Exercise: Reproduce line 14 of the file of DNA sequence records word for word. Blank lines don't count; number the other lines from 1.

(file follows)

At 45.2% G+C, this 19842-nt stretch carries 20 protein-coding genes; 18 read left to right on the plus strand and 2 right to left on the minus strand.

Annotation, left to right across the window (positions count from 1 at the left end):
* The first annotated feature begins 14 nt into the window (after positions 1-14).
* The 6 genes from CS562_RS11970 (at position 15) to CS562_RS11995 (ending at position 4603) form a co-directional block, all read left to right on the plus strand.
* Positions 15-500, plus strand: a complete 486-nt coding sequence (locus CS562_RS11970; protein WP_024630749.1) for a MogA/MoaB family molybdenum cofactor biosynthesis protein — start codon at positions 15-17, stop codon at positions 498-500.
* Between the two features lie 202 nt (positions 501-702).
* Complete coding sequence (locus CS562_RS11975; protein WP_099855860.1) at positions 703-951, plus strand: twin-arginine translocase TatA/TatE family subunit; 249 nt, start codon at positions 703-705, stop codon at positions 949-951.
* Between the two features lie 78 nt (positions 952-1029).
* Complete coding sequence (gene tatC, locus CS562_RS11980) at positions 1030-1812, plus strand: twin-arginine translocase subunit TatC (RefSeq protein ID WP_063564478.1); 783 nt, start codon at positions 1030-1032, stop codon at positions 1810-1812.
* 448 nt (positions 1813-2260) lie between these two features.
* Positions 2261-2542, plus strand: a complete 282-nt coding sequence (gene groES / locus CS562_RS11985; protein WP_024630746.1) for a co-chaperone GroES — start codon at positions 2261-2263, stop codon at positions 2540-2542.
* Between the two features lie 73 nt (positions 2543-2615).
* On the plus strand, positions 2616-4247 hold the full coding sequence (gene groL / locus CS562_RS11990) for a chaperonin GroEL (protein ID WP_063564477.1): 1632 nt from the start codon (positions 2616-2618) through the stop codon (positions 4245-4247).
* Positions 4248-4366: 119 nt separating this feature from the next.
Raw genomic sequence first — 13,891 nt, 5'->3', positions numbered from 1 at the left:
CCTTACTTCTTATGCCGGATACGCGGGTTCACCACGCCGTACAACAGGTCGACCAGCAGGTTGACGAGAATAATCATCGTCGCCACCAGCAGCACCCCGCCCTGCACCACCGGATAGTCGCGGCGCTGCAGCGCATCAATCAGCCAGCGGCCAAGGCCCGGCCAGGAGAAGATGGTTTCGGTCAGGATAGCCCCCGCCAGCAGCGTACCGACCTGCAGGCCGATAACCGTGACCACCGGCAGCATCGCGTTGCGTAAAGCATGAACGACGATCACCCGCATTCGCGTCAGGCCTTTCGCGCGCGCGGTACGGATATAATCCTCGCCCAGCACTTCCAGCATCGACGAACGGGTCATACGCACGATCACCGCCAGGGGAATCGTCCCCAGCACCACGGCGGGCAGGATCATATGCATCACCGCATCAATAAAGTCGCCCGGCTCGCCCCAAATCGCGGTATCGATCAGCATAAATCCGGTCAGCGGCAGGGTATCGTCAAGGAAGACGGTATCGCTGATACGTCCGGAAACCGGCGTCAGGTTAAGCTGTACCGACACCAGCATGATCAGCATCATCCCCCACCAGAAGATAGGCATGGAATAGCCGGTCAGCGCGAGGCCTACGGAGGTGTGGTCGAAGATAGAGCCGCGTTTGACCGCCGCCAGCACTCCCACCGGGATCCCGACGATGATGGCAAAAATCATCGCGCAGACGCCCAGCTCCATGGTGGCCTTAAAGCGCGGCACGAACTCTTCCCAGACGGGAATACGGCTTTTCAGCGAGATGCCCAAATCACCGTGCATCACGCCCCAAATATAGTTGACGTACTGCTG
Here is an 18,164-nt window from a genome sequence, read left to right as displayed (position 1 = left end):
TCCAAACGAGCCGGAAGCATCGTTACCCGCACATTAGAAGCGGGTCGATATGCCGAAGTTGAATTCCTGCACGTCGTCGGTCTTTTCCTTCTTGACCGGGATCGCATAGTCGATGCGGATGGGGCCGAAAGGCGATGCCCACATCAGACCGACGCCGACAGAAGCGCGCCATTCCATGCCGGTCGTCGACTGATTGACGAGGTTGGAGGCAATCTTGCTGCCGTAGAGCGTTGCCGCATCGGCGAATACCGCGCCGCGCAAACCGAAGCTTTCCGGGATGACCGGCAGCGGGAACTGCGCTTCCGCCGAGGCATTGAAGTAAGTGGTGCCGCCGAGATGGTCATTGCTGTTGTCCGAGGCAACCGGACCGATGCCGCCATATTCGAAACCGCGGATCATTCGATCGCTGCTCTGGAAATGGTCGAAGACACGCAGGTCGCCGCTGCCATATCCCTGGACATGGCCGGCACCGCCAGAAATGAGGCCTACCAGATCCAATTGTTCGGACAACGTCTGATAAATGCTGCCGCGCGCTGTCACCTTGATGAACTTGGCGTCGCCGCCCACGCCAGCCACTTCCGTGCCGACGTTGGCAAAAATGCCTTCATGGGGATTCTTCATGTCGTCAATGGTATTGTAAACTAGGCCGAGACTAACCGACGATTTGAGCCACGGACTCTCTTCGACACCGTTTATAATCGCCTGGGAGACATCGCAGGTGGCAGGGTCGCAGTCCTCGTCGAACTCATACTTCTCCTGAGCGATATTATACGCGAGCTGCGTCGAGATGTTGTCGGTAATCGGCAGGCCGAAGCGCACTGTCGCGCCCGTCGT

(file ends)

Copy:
* Positions 4248-4366: 119 nt separating this feature from the next.